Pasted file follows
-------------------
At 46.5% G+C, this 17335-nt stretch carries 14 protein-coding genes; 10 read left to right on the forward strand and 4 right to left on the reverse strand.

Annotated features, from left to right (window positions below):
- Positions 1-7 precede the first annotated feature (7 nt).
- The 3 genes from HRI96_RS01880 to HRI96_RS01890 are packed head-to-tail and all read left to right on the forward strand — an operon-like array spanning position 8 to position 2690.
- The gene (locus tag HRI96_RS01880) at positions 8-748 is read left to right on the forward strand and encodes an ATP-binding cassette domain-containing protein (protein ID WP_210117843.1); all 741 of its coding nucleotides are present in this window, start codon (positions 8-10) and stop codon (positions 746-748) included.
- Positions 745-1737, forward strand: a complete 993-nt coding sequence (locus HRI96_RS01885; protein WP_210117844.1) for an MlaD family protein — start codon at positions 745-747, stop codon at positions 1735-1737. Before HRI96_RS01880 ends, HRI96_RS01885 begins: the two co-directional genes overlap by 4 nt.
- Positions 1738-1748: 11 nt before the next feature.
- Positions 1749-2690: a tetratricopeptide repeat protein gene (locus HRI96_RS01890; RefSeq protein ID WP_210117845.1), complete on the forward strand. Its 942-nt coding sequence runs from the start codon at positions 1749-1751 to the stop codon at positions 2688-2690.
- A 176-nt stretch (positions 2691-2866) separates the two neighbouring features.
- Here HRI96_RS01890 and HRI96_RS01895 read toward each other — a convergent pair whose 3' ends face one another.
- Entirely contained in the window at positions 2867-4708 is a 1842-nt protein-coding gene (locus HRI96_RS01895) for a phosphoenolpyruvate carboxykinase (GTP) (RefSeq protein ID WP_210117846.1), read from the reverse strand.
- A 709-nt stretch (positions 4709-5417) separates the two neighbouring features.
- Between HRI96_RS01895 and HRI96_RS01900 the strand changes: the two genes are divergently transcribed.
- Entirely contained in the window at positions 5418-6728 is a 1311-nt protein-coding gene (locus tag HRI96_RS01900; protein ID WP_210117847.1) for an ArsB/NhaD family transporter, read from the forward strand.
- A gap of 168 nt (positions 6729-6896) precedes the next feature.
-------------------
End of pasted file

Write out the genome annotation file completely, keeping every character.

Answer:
At 46.5% G+C, this 17335-nt stretch carries 14 protein-coding genes; 10 read left to right on the forward strand and 4 right to left on the reverse strand.

Annotated features, from left to right (window positions below):
- Positions 1-7 precede the first annotated feature (7 nt).
- The 3 genes from HRI96_RS01880 to HRI96_RS01890 are packed head-to-tail and all read left to right on the forward strand — an operon-like array spanning position 8 to position 2690.
- The gene (locus tag HRI96_RS01880) at positions 8-748 is read left to right on the forward strand and encodes an ATP-binding cassette domain-containing protein (protein ID WP_210117843.1); all 741 of its coding nucleotides are present in this window, start codon (positions 8-10) and stop codon (positions 746-748) included.
- Positions 745-1737, forward strand: a complete 993-nt coding sequence (locus HRI96_RS01885; protein WP_210117844.1) for an MlaD family protein — start codon at positions 745-747, stop codon at positions 1735-1737. Before HRI96_RS01880 ends, HRI96_RS01885 begins: the two co-directional genes overlap by 4 nt.
- Positions 1738-1748: 11 nt before the next feature.
- Positions 1749-2690: a tetratricopeptide repeat protein gene (locus HRI96_RS01890; RefSeq protein ID WP_210117845.1), complete on the forward strand. Its 942-nt coding sequence runs from the start codon at positions 1749-1751 to the stop codon at positions 2688-2690.
- A 176-nt stretch (positions 2691-2866) separates the two neighbouring features.
- Here HRI96_RS01890 and HRI96_RS01895 read toward each other — a convergent pair whose 3' ends face one another.
- Entirely contained in the window at positions 2867-4708 is a 1842-nt protein-coding gene (locus HRI96_RS01895) for a phosphoenolpyruvate carboxykinase (GTP) (RefSeq protein ID WP_210117846.1), read from the reverse strand.
- A 709-nt stretch (positions 4709-5417) separates the two neighbouring features.
- Between HRI96_RS01895 and HRI96_RS01900 the strand changes: the two genes are divergently transcribed.
- Entirely contained in the window at positions 5418-6728 is a 1311-nt protein-coding gene (locus tag HRI96_RS01900; protein ID WP_210117847.1) for an ArsB/NhaD family transporter, read from the forward strand.
- A gap of 168 nt (positions 6729-6896) precedes the next feature.